Alphonse Favreau of the Depart-
ment of Romance Languages at 4:15
p.m. today in Room D, Alumni Me-
Dr. Favreau, who has done exten-
sive research work on the life of
Daudet, will discuss the influence of
poverty and education on the works
of the French author. Daudet, often
called the "French Dickens," was ed-
ucated in southern France, Lyon,
A number of anecdotes from the
life of the writer will be included in
this sixth lecture in the French ser-
Eligible Students May
Compete for Ginniel,
Boyer, Donovan Funds
Application blanks for any of the
five scholarships announced for engi-
neering students may be obtained
from the office of the Assistant Dean,
359 West Engineering Building, and
are due at noon April 3.
To be eligible for any of the schol-
arships students must be wholly or
partially self-supporting and must
be American citizens.
The Gimmes and Boyer Scholar-
ships, each of which offers $100, re-
quire the completion of at least 15
units of work at the University with
a minimum academic 3. average.
The Mandelbaum, Donovan and
Hunt scholarships, offering more
than $400 each to be paid in two
installments, require at least 45 hours
of work completed with a 2.5 average,
and at least one year at the Univer-
sity of Michigan.
The maximum total amount which
may be awarded to any one student'
from the latter three scholarship
funds in two successive years is $600.
Recipients of the scholarships will
be announced on or after May 1.
Huge Raid On
(Continued from Page 1)
wigsdom Cathedral, one of Berlin's
most noted churches, was destroyed.
"Berlin never saw an attack like
this one," the dispatch said.
The night attack was the sixth in
a row in the non-stop aerial offensive
concentrated on German holdings in
preliminaries to an officially prom-
ised Allied invasion of Europe.
Around 900 tons of bombs were
cascaded on Berlin, including two
and four-ton blockbusters-twice the
weight of bombs dropped by the Ger-
mans on London in any single night
of the 1940-41 raids.
Keeping up the 'round-the-clock
offensive, RAF planes attacked tar-
gets in Northern France and Belgium
today and one squadron damaged 16
freight locomotives, canal barges,
lock gates and railroad bridges.
By DON EPSTEIN
Future pilots for the American
Naval air force are being trained in
ever-increasing numbers on this
campus under the War Training
Service program, recently revised by
the Navy Department.
F. R. Steinbach, Coordinator and
administrative leader of the pro-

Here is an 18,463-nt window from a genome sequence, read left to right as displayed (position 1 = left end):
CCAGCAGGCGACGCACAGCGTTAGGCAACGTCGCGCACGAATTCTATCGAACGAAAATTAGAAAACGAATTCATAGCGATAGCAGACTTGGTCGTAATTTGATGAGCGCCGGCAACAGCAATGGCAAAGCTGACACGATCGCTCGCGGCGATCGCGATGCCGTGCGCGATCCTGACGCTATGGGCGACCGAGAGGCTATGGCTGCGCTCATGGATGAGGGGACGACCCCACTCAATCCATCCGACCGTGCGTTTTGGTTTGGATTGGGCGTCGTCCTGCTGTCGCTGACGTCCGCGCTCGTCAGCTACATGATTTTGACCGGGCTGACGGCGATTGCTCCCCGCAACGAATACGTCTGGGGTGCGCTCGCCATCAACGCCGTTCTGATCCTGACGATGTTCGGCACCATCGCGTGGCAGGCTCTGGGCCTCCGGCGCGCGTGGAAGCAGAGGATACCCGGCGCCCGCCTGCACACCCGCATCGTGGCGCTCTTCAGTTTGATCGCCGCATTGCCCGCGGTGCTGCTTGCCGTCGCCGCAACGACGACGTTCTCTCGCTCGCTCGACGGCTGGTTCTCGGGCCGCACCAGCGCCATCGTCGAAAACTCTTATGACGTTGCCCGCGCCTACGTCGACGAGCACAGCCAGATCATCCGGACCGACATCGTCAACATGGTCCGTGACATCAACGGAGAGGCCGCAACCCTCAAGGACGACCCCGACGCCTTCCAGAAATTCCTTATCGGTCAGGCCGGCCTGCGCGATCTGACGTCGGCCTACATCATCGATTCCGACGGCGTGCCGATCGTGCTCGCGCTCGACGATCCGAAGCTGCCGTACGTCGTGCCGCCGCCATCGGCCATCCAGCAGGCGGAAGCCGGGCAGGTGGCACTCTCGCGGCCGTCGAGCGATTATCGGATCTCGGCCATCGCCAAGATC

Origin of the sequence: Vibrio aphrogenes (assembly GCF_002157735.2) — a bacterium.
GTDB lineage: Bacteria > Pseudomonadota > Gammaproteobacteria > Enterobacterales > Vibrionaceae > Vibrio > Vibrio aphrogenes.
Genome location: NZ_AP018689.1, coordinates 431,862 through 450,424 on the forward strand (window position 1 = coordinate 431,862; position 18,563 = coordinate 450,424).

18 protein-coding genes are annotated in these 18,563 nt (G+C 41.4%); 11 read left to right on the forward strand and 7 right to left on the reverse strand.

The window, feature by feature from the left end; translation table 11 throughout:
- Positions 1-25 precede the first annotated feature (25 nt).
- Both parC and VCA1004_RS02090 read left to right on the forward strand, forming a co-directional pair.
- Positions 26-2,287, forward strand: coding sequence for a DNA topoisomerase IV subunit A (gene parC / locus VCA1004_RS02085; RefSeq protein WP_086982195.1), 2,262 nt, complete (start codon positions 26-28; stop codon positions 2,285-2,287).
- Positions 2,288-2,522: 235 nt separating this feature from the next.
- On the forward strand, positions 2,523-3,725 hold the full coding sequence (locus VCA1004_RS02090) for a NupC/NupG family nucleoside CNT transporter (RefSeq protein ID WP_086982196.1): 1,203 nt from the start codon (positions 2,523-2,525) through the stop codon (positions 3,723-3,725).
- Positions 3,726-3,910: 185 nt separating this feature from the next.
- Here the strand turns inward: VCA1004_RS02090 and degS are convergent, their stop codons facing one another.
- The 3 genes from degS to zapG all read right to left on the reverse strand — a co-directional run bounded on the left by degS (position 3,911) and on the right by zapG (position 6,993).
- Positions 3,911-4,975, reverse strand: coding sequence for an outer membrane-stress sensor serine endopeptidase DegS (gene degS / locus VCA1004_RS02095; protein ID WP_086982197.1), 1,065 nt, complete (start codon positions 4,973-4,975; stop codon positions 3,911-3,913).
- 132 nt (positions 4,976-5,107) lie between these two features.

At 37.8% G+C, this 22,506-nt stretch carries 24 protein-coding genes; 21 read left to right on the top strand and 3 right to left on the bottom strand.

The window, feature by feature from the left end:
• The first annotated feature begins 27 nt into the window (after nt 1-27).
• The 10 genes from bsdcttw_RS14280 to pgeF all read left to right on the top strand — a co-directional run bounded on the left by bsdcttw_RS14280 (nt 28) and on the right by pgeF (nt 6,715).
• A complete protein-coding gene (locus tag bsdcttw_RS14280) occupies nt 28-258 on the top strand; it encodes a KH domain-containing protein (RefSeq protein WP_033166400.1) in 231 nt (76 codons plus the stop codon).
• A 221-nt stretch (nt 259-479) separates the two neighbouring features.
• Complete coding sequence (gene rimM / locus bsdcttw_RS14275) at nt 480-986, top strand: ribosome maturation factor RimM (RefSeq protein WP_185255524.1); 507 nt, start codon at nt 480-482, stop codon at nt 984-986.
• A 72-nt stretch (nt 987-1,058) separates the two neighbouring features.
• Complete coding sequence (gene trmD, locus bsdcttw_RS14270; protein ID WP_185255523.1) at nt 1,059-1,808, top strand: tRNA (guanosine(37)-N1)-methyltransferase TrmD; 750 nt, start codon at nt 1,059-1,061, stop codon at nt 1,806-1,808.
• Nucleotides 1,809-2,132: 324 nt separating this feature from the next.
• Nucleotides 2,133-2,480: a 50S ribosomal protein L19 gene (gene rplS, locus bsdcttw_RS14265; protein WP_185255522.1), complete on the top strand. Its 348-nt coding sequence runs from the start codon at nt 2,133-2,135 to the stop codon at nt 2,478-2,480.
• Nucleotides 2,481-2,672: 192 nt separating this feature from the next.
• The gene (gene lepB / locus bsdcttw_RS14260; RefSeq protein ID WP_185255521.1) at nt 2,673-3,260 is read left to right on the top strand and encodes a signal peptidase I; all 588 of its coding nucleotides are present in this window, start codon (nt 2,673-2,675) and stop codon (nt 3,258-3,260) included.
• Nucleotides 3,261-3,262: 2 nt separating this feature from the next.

gram at Michigan, said yesterday
that "more than 80 trainees are now
,tationed here receiving their basic
flying and ground instructions."
.Formerly operating under the title
of the Civilian Pilot Training pro-
gram, the new curriculum was adopt-
ed last December when the Navy de-
cided to put all its potential pilots
on active duty. The men now receive
regular Navy pay and live under mili-
tary restrictions. Their green uni
forms will be replaced in the near fu
ture by the standard blue Navy garb
Michigan was among the first five
schools selected by the Navy in the
spring of 1939 to teach this War
Training program. "Since its exist
ence here 465 men have graduate
under it and gone to pre-fligh
schools," according to Mr. Stein
In addition to this program fo
men on active service, the Navy ha
been offering for the past year sid
courses to those V-1 and V-5 Uni
t(J" AIRMEN TO 111T AXIS:
Navy Trains 80 Future Pilots
Here Under Revised Program
versity students who are still on in-
active duty. These students volun-
tarily attend Saturday night classes
and study important fundamentals
of ground crew work.
However, this extra-curricular pro-
gram will be abolished April 1 when
the last 20 men under it will finish
their courses. It is being stopped
since all available facilities will be
needed for the great influx of train-
ees which is expected later this
e Miss Lois Fischthal, chief secretary
- of the War Training Program, em-
phasized that the remodeled curricu-
- I lum consists of two separate groups
sof studies. An elementary course is'
e available for those students who have
- had no previous air training what-
- soever, while a secondary course is
- offered to the men who had some
. experience in flying before startingw
e their training. Both programs con-
e tinue from eight to ten weeks, de-
r pending on weather conditions suit-
- able for flying.
d Students in either group receive
t from 35-40 hours of flying experi-
- ence. After completing their courses
here they go to a pre-flight school
r for twelve weeks, from which they
s go immediately to regular bases
e where they get final instructions for
- combat service.
ANOTHER MICHIGAN FAVORITE:
Mattmen Count on Church
For First in Big Ten Battle
By JOE McRALE